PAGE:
APRIL 2003

Welcome to April and showers or monsoons!

There has to be a balance somewhere. The pendulum has swung from severe drought to frog-drowning downpours. I know you are finding it hard to get all spring chores done in between the rains.

We are continuing to monitor our Asian ambrosia beetle (AAB) traps that we put out to test various traps and chemical treatments. We were looking at several concentrations of Astro, an experimental compound and Dursban as well as a control with no chemical treatments. The nursery had problems with AAB in the past few years and we were ready to pounce on the critters this year armed with the latest technology. I have been getting a similar feeling to what turkey hunters must experience the day before hunting season. They say that they often have to dodge the arrogant fat birds as they walk down the road only to find when the gun sounds to begin the hunt, the turkeys are nowhere to be found. I hate to attribute any active intelligence and cunning to AAB's but we put traps in fields that had problems in previous years and in newly planted ashes that had to be stressed. So far we have had no attacks on our experimental areas. To the nursery, that is great news but for evaluation of our chemical treatments, it is a frustrating experience. See the pictures below to see our study:

October Glory Red Maple with flags indicating different chemical treatments.

Early indications show the Lindgrin trap attracting and catching many more beetles using the same lure.

Beetles collected in the bottom of Lindgrin trap with kill red strip to the left.

Redbuds were in bloom

as well as another spring tree blooming at the same time. This one is the tree form of loropetalum. This form may become even more popular than the shrub form.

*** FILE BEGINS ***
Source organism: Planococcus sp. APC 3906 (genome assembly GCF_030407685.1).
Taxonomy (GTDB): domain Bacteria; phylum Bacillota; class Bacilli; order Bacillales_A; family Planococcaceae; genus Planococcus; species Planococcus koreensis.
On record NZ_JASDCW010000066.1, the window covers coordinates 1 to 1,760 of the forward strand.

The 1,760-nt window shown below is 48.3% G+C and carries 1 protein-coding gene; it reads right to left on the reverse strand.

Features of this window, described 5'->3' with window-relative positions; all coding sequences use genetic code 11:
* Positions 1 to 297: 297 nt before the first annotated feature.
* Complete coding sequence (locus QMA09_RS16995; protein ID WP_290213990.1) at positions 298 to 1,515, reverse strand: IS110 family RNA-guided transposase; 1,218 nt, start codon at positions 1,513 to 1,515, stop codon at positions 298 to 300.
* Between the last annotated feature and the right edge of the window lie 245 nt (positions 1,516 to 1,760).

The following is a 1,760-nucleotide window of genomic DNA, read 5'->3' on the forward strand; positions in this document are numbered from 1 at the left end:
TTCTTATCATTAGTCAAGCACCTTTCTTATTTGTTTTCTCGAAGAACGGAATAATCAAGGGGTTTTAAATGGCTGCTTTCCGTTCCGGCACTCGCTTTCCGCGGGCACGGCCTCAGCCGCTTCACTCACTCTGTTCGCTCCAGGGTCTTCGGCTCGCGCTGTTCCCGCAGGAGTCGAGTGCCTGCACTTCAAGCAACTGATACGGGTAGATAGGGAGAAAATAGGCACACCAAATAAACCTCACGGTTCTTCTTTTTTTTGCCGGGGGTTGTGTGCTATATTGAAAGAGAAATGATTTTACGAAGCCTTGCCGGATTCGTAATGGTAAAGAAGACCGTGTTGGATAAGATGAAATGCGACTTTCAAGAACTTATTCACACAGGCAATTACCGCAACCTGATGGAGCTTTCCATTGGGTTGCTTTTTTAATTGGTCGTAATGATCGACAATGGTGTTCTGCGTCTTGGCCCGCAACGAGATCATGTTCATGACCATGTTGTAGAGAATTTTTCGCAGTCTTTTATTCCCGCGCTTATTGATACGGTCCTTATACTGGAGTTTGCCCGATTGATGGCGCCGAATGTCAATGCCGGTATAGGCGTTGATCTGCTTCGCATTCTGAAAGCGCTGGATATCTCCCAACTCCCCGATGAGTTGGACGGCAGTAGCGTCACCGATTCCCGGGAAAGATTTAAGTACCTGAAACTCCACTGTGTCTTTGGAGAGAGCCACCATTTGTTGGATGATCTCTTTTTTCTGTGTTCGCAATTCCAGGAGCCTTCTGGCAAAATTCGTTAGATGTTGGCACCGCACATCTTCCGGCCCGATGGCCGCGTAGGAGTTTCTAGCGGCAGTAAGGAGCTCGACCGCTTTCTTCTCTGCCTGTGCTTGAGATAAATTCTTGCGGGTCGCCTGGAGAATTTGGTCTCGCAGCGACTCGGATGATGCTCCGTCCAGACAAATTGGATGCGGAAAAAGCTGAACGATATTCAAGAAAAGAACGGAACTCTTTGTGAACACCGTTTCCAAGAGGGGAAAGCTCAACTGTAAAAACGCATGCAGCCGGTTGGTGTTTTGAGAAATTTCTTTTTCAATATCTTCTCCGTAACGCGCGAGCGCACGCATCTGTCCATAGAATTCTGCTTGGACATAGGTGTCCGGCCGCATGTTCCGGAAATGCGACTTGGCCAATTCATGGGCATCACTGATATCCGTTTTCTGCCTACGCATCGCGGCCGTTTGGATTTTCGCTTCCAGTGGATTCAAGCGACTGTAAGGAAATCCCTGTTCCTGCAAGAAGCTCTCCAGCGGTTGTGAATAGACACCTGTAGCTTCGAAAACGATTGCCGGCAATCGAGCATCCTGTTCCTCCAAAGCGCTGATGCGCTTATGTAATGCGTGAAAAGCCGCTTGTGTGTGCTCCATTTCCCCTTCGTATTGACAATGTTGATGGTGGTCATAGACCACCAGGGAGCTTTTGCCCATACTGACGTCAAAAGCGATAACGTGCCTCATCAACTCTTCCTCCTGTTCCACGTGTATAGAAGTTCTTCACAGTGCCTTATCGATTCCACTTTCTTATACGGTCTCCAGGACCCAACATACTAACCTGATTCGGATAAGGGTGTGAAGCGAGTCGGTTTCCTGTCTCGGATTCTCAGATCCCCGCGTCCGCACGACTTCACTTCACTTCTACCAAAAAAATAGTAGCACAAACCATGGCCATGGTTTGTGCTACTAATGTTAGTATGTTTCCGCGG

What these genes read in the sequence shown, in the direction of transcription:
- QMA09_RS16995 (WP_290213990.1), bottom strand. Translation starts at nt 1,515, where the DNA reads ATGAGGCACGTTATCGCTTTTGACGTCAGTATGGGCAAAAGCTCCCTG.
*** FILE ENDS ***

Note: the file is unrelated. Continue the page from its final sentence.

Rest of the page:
Loropetalum

I think this form of the large shrub/small tree will increase its sales further as people see how great these plants are as a tree.

One spring blooming plant that I look forward to seeing each year is Kerria japonica.

Kerria japonica is an old fashioned plant that doesn't generate standing ovations but offers great year-round appeal for those who tolerate or enjoy free flowing or an unkempt growth habit. There are very few problems. I am not sure if we have ever had one come into the Plant Diagnostic Lab. Most nurseries carry the double flowered 'Pleniflora' and it has become the standard but 'Shannon' and other single flowered cultivars are equally as appealing or more so. The idea is to collect them all. We need to help gardeners become more addicted to plant collecting. I continue to think that a big area of marketing that we miss is providing easy collections of the great cultivars of various species that we grow. If you could begin to entice people to become rabid fanatics of plant collecting, it could explode our chances to expand our plant pallet and opportunities for niche nurseries. People collect roses and a few other species but we have an opportunity to get them excited about the unending collections of azaleas, hydrangeas, ivies, viburnums, hollies and even boxwoods. Try to push a 6 pack collection of butterfly bushes in 2 quart or trade gallon containers. I think with the right pizzazz in the marketing strategy you would be growing smaller plants faster with greater margins of profit. I am spending your money but I think it is a good proven strategy for many other products and even in our own industry.